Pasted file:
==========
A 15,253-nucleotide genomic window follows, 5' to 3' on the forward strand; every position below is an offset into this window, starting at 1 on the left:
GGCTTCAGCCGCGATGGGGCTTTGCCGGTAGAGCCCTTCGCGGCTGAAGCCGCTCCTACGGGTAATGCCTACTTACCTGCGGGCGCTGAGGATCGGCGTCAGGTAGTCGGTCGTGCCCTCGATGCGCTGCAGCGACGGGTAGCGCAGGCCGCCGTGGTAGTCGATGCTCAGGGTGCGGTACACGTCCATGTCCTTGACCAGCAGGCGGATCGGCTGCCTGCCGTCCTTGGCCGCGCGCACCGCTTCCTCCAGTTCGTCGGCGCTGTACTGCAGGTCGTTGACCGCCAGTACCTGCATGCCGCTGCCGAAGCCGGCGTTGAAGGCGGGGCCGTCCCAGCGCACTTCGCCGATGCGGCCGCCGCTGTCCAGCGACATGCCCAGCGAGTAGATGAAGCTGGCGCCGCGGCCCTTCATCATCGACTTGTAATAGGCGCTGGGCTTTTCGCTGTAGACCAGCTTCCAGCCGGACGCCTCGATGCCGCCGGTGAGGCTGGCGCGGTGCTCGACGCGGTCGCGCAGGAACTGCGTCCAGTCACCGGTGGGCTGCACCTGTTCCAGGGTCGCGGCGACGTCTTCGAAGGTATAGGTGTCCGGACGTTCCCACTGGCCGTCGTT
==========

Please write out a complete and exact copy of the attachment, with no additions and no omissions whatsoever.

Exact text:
A 15,253-nucleotide genomic window follows, 5' to 3' on the forward strand; every position below is an offset into this window, starting at 1 on the left:
GGCTTCAGCCGCGATGGGGCTTTGCCGGTAGAGCCCTTCGCGGCTGAAGCCGCTCCTACGGGTAATGCCTACTTACCTGCGGGCGCTGAGGATCGGCGTCAGGTAGTCGGTCGTGCCCTCGATGCGCTGCAGCGACGGGTAGCGCAGGCCGCCGTGGTAGTCGATGCTCAGGGTGCGGTACACGTCCATGTCCTTGACCAGCAGGCGGATCGGCTGCCTGCCGTCCTTGGCCGCGCGCACCGCTTCCTCCAGTTCGTCGGCGCTGTACTGCAGGTCGTTGACCGCCAGTACCTGCATGCCGCTGCCGAAGCCGGCGTTGAAGGCGGGGCCGTCCCAGCGCACTTCGCCGATGCGGCCGCCGCTGTCCAGCGACATGCCCAGCGAGTAGATGAAGCTGGCGCCGCGGCCCTTCATCATCGACTTGTAATAGGCGCTGGGCTTTTCGCTGTAGACCAGCTTCCAGCCGGACGCCTCGATGCCGCCGGTGAGGCTGGCGCGGTGCTCGACGCGGTCGCGCAGGAACTGCGTCCAGTCACCGGTGGGCTGCACCTGTTCCAGGGTCGCGGCGACGTCTTCGAAGGTATAGGTGTCCGGACGTTCCCACTGGCCGTCGTT